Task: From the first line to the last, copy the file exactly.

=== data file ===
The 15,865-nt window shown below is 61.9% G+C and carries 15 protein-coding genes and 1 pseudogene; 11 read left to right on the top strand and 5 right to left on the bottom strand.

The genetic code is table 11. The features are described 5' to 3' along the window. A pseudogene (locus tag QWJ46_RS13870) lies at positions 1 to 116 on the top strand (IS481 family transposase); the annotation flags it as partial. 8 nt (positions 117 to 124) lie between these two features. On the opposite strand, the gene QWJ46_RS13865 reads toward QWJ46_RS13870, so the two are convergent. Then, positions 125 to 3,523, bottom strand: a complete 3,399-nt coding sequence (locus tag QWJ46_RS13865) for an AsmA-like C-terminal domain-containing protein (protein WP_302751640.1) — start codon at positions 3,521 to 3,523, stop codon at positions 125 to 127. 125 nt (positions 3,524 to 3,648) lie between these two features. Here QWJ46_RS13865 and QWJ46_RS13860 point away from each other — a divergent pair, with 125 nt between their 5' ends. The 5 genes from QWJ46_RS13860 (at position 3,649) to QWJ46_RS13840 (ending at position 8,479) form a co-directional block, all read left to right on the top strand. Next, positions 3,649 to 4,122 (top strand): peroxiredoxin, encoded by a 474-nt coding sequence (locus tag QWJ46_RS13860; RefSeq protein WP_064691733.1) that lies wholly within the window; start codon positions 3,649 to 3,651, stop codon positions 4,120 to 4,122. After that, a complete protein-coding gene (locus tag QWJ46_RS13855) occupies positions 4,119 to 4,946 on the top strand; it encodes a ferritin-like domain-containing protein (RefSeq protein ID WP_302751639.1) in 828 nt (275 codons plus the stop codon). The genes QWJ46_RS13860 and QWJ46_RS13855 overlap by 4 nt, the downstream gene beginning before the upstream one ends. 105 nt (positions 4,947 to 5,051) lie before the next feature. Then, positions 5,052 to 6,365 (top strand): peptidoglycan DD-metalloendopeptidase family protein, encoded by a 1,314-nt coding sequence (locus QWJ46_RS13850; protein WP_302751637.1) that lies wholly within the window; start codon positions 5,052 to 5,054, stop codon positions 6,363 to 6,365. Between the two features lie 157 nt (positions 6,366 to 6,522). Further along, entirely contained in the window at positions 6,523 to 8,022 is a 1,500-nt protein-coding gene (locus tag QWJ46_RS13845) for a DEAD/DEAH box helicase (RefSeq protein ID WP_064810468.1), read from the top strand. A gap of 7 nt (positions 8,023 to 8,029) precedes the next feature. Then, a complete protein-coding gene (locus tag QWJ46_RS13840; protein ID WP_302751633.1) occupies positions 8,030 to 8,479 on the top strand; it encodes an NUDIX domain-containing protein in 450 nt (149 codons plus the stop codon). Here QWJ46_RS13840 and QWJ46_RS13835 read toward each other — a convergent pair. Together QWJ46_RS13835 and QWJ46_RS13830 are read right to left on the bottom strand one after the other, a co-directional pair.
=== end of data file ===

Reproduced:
The 15,865-nt window shown below is 61.9% G+C and carries 15 protein-coding genes and 1 pseudogene; 11 read left to right on the top strand and 5 right to left on the bottom strand.

The genetic code is table 11. The features are described 5' to 3' along the window. A pseudogene (locus tag QWJ46_RS13870) lies at positions 1 to 116 on the top strand (IS481 family transposase); the annotation flags it as partial. 8 nt (positions 117 to 124) lie between these two features. On the opposite strand, the gene QWJ46_RS13865 reads toward QWJ46_RS13870, so the two are convergent. Then, positions 125 to 3,523, bottom strand: a complete 3,399-nt coding sequence (locus tag QWJ46_RS13865) for an AsmA-like C-terminal domain-containing protein (protein WP_302751640.1) — start codon at positions 3,521 to 3,523, stop codon at positions 125 to 127. 125 nt (positions 3,524 to 3,648) lie between these two features. Here QWJ46_RS13865 and QWJ46_RS13860 point away from each other — a divergent pair, with 125 nt between their 5' ends. The 5 genes from QWJ46_RS13860 (at position 3,649) to QWJ46_RS13840 (ending at position 8,479) form a co-directional block, all read left to right on the top strand. Next, positions 3,649 to 4,122 (top strand): peroxiredoxin, encoded by a 474-nt coding sequence (locus tag QWJ46_RS13860; RefSeq protein WP_064691733.1) that lies wholly within the window; start codon positions 3,649 to 3,651, stop codon positions 4,120 to 4,122. After that, a complete protein-coding gene (locus tag QWJ46_RS13855) occupies positions 4,119 to 4,946 on the top strand; it encodes a ferritin-like domain-containing protein (RefSeq protein ID WP_302751639.1) in 828 nt (275 codons plus the stop codon). The genes QWJ46_RS13860 and QWJ46_RS13855 overlap by 4 nt, the downstream gene beginning before the upstream one ends. 105 nt (positions 4,947 to 5,051) lie before the next feature. Then, positions 5,052 to 6,365 (top strand): peptidoglycan DD-metalloendopeptidase family protein, encoded by a 1,314-nt coding sequence (locus QWJ46_RS13850; protein WP_302751637.1) that lies wholly within the window; start codon positions 5,052 to 5,054, stop codon positions 6,363 to 6,365. Between the two features lie 157 nt (positions 6,366 to 6,522). Further along, entirely contained in the window at positions 6,523 to 8,022 is a 1,500-nt protein-coding gene (locus tag QWJ46_RS13845) for a DEAD/DEAH box helicase (RefSeq protein ID WP_064810468.1), read from the top strand. A gap of 7 nt (positions 8,023 to 8,029) precedes the next feature. Then, a complete protein-coding gene (locus tag QWJ46_RS13840; protein ID WP_302751633.1) occupies positions 8,030 to 8,479 on the top strand; it encodes an NUDIX domain-containing protein in 450 nt (149 codons plus the stop codon). Here QWJ46_RS13840 and QWJ46_RS13835 read toward each other — a convergent pair. Together QWJ46_RS13835 and QWJ46_RS13830 are read right to left on the bottom strand one after the other, a co-directional pair.